It was a century in the making, but decorated pilot Thomas Horton’s story finally came full circle. In an emotional ceremony in Masterton, the famed Wing Commander’s children gifted his WWII medals to the Wairarapa Aero Club. Aero Club president Kevin Ormond and captain Karen Williams said the atmosphere at the club was buzzing. “It was emotional. There were a few tears and we were just blown away by the whole response to it.” Horton, born in Masterton in 1919, flew in his first plane at Hood Aerodrome when he was 10 years old, a famed Southern Cross. It was a flight that set him on course to become one of New Zealand’s most distinguished pilots.

January 19

Cyclone Hale left Riversdale farms with metre-deep river sediment covering entire paddocks, kitchens flooded, and kilometres of fence lines ruined. Mike Taylor’s farm was one of the worst-hit – all the more upsetting having just spent $14,000 to re-gravel his driveway, only to have it washed out. His cattle yards were also deep in sediment, and filled with sludge. “It’s gone right through the shed. That’s another job for another day,” he said.

January 20

By the lights of Maori astronomy expert Professor Rangi Matamua, “There is not a person on this planet who does not descend from someone who looked up at the night sky, searching for answers.” And thanks to half a decade of advocacy by a small group of local volunteers, seeking answers in the stars would be preserved in Wairarapa for generations to come, after the International Dark-Sky Association granted the region Dark Sky Reserve status. The IDA confirmed South Wairarapa and Carterton districts would join the ranks of 20 other accredited reserves worldwide, becoming the second reserve in New Zealand after Aoraki-McKenzie.

January 23

Hundreds of the region’s most vulnerable faced extreme financial hardship as 2023 brought massive rent hikes. Almost 500 Trust House social housing tenants across Wairarapa and in Tararua were being asked to pay rent increases of as much as 153 per cent from April. A total of 478 households are affected, 378 across Wairarapa and 100 in Tararua. The average uplift is expected to be about 60 per cent, ranging from the smallest at 15 per cent, to the biggest at 153 per cent. Those affected by the rent increases reacted with shock and anger.

January 24

Over the past two years, staff at South Wairarapa District Council reported more than 24 serious instances of bullying and harassment by members of the public, with many more unreported. Extreme examples included being physically attacked, verbally abused, and even getting stalked. One staff member had a drink poured over them in public. Paul Gardner, SWDC General Manager of HR and Corporate Services, described their experiences. “Staff sometimes deal with yelling, swearing, name-calling, threats to people’s personal property, threats of violence, false accusations on social media, and physical assaults. One such incident included a drink being thrown over a staff member while they were socialising.”

January 25

A total of $744,315 was shown to have been spent on Masterton’s civic centre project since July 2018. The project was put on hold in May last year, and newly-elected councillors unanimously decided in December to present options for public consultation on the project’s future. The council agreed to identify and develop options for consultation with the community including: “proceeding/not proceeding with the civic facility as provided in the Long-Term Plan with estimated costs of $71.3m including contingency; options that better utilise council’s existing assets, including the library, Town Hall and recreation centre; an option to do nothing”. In a cost breakdown released to Local Democracy Reporting, Masterton District Council figures showed the biggest spend was on external project management [$177,182], followed by payments to architects [$145,067], and internal project management [$136,438].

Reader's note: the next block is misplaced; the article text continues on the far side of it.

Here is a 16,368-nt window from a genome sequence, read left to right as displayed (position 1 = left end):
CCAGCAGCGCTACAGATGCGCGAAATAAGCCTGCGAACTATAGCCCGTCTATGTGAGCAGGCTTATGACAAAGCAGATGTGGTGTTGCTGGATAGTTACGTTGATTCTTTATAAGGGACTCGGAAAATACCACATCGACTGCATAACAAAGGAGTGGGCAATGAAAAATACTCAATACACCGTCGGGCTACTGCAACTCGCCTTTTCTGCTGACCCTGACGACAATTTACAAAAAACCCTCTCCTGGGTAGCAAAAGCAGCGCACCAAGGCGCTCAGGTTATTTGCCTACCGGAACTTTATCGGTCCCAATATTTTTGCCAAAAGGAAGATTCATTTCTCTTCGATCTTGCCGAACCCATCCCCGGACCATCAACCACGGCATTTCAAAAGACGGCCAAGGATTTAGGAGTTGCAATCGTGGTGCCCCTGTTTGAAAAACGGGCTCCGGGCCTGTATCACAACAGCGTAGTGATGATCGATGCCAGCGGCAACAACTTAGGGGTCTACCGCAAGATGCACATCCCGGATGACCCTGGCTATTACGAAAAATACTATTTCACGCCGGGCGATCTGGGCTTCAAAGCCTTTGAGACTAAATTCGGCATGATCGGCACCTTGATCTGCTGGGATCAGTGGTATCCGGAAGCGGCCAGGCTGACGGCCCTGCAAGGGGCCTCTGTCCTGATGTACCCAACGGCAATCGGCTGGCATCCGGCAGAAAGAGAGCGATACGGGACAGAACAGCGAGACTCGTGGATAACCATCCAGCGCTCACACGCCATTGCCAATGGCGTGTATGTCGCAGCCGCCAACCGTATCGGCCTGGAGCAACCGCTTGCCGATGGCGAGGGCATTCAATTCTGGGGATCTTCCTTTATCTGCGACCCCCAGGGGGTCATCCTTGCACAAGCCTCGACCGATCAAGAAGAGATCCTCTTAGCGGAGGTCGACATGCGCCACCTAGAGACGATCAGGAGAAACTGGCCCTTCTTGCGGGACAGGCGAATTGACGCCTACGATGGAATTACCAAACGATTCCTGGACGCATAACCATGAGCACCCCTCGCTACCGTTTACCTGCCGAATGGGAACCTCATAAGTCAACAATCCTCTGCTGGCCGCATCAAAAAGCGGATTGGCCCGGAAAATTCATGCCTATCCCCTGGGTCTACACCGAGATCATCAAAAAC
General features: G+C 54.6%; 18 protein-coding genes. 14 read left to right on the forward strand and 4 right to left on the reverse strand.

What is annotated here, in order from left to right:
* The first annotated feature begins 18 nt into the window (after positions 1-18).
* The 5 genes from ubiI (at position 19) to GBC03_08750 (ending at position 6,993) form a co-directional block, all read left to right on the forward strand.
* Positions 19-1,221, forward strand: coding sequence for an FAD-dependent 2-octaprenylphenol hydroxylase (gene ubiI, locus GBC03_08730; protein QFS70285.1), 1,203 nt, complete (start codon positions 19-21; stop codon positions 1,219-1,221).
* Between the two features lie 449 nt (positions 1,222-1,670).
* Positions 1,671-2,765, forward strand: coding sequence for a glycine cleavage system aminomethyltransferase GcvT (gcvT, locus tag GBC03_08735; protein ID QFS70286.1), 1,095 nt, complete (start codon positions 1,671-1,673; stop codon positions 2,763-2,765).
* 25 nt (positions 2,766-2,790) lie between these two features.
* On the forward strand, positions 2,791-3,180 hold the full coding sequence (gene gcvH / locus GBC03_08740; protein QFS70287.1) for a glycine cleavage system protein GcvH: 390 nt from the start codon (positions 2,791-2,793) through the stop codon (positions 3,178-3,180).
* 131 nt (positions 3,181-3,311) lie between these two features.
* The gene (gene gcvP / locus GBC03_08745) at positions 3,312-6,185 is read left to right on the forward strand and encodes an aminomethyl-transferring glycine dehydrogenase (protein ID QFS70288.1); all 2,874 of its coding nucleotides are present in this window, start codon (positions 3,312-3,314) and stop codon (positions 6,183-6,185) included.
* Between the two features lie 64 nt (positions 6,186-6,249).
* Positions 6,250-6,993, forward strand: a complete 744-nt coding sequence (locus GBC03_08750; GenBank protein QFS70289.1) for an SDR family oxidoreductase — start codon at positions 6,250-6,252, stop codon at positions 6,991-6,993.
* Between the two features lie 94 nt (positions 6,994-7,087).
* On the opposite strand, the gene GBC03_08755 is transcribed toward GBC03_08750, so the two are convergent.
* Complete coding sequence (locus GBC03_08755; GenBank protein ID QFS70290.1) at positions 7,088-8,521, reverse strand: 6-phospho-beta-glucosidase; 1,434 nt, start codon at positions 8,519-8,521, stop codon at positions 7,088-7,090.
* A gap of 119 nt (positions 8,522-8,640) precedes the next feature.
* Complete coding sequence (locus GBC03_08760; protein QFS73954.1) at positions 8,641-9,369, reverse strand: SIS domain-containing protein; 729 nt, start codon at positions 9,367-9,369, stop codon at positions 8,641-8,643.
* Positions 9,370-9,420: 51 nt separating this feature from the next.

A staff member at a popular local eatery ended up enjoying a selfie with an international celebrity after insisting on seeing his ID when he tried to buy a beer. A patron wearing a hoodie entered Featherston bar and restaurant Brac and Bow, and asked bar manager Debbie Sinclair “what beers we had on tap and whether we did fries”.After commenting that “you look like Ed Sheeran” – an observation that elicited “a little giggle” from the young man – Sinclair asked to see his ID to ensure he was old enough to drink, in line with host responsibility rules. Laughing, the familiar-looking stranger said, “I am who you think I am,” pointing to the name on his credit card.

January 26

In the wake of a Wairarapa man’s arrest for the possession and importation of child sex abuse material, agencies were urging the region’s residents to stay vigilant and report suspicious activity. The New Zealand Customs Service said the 42-year-old Filipino national appeared at Wellington District Court recently on two charges of possessing and importing objectionable publications that depicted the sexual abuse of children. The accused arrived at Wellington Airport from a holiday in the Philippines. He was arrested by customs investigators after child sexual abuse images were found on two of his phones, and a search warrant was subsequently carried out at his Wairarapa home.

January 27

Retailers in Masterton’s central business district could be forgiven for feeling they were under siege, following a recent spate of shoplifting. A group of retailers applied for a trespass notice after being subjected to verbal abuse from an alleged rough sleeper. The latest problem highlighted a glaring gap in the system, with multiple organisations contacted by the Times-Age sidestepping the issue. Queen St businesses owners, who spoke on the condition of anonymity, said they were at a loss on how to deal with the man, with at least one locking their shop door “to keep staff safe”.

January 28

A Featherston mother of four was living rough in a tent just outside Featherston because she could not find a home. When Dyannah Johns became homeless two years ago, she was forced to give up her children because she couldn’t house them. After 18 months of couch-surfing, she and her partner were found to be living in the tent – their home for the past six months.